You can’t visit Scotland and not learn about scotch. At Clydeside Distillery, built on the banks of the River Clyde and opened in 2017, not only did we learn how the precious amber liquid is made, we sampled a variety of different brands and educated our palates. “The Morrison family built this distillery to demonstrate scotch whiskey distilling in general,” said Ronnie Grant, our guide. Many of the big name brands you see in liquor stores today originated in Glasgow in the late 1800s. Distilling was originally done in small grocery stores where the owners would blend whisky, at first illegally. “Surgical barbers and grocers were the first to make their own blends. Johnny Walker was a grocer from Kilmarnock who first blended teas, then whiskey,” noted Ronnie. Other grocers turned whiskey barons included men with last names including Harvey, Dewars, Teacher and Buchanan. Originally, all whiskey was blended, unlike today where many brands pride themselves on being single malts. Ronnie explained the difference. “Blends contain a mix of barrel-aged malt and grain whiskies from different distilleries, while single malts are a product of just one distillery.” Peering into vats of grains, we got a close-up view of the process. “The grain we use here is barley. It is steeped in warm water, germinates and releases starch and turns to sugar. Then it is dried and deactivated. Next steps are mashing, fermentation, distillation and finally maturation in oak casks. Here, the scotch spends a minimum of three years in the casks,” explained Ronnie.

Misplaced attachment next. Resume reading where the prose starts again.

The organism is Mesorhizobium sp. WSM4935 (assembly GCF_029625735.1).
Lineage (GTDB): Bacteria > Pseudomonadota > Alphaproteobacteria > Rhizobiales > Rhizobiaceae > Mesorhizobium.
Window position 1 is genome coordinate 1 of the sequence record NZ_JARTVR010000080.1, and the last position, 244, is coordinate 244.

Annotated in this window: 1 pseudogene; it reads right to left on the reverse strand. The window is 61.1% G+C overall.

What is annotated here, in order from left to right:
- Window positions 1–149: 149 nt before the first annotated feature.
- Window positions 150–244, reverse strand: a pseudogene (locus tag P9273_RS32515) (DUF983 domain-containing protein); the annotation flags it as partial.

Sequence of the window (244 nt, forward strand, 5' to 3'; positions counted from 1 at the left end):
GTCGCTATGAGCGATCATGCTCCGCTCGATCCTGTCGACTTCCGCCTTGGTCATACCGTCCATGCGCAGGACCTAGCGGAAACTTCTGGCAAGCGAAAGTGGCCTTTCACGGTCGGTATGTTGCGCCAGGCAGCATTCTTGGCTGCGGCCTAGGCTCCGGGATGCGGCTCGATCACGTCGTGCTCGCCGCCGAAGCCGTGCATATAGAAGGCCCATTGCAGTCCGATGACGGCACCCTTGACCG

Back at Blair Estate, it was time to celebrate Leah’s birthday and we headed to nearby Braidwoods Restaurant (a Michelin one star) for a sublime meal matched with excellent wines. After toasting the birthday girl, we toasted Dan for coming up with such a fabulous plan. I couldn’t think of a better way to celebrate a landmark birthday than in a manor house from the 1600s, surrounded by close friends. It doesn’t get any better.